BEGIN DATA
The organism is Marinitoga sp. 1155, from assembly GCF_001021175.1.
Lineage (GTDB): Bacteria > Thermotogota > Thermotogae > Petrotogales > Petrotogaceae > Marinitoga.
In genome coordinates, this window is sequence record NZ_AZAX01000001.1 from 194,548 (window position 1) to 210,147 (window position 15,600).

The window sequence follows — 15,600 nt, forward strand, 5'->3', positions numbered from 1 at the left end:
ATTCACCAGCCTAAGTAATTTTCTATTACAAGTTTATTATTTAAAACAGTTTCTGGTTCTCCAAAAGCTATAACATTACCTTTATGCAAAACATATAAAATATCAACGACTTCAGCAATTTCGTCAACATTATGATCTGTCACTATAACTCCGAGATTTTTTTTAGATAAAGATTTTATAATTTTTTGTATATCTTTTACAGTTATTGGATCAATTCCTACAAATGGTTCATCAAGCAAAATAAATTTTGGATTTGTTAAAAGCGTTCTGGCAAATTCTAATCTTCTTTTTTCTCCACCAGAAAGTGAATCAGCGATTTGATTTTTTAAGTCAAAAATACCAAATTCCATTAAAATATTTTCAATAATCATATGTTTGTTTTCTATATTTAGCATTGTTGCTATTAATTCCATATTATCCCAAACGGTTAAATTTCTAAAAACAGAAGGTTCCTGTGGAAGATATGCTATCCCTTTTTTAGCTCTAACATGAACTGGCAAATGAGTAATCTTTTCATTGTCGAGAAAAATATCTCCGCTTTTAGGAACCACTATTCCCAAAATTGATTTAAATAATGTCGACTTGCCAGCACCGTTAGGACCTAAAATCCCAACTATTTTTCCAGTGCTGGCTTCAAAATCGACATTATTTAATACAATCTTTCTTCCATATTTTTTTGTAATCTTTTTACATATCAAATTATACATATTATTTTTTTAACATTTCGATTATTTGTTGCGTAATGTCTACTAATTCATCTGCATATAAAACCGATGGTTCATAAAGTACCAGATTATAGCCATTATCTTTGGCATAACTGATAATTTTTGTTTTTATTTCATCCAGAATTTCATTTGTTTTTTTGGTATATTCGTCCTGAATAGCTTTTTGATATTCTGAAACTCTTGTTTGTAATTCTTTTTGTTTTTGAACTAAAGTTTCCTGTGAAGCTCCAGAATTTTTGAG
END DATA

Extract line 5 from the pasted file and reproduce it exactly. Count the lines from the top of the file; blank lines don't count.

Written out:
ATTCACCAGCCTAAGTAATTTTCTATTACAAGTTTATTATTTAAAACAGTTTCTGGTTCTCCAAAAGCTATAACATTACCTTTATGCAAAACATATAAAATATCAACGACTTCAGCAATTTCGTCAACATTATGATCTGTCACTATAACTCCGAGATTTTTTTTAGATAAAGATTTTATAATTTTTTGTATATCTTTTACAGTTATTGGATCAATTCCTACAAATGGTTCATCAAGCAAAATAAATTTTGGATTTGTTAAAAGCGTTCTGGCAAATTCTAATCTTCTTTTTTCTCCACCAGAAAGTGAATCAGCGATTTGATTTTTTAAGTCAAAAATACCAAATTCCATTAAAATATTTTCAATAATCATATGTTTGTTTTCTATATTTAGCATTGTTGCTATTAATTCCATATTATCCCAAACGGTTAAATTTCTAAAAACAGAAGGTTCCTGTGGAAGATATGCTATCCCTTTTTTAGCTCTAACATGAACTGGCAAATGAGTAATCTTTTCATTGTCGAGAAAAATATCTCCGCTTTTAGGAACCACTATTCCCAAAATTGATTTAAATAATGTCGACTTGCCAGCACCGTTAGGACCTAAAATCCCAACTATTTTTCCAGTGCTGGCTTCAAAATCGACATTATTTAATACAATCTTTCTTCCATATTTTTTTGTAATCTTTTTACATATCAAATTATACATATTATTTTTTTAACATTTCGATTATTTGTTGCGTAATGTCTACTAATTCATCTGCATATAAAACCGATGGTTCATAAAGTACCAGATTATAGCCATTATCTTTGGCATAACTGATAATTTTTGTTTTTATTTCATCCAGAATTTCATTTGTTTTTTTGGTATATTCGTCCTGAATAGCTTTTTGATATTCTGAAACTCTTGTTTGTAATTCTTTTTGTTTTTGAACTAAAGTTTCCTGTGAAGCTCCAGAATTTTTGAG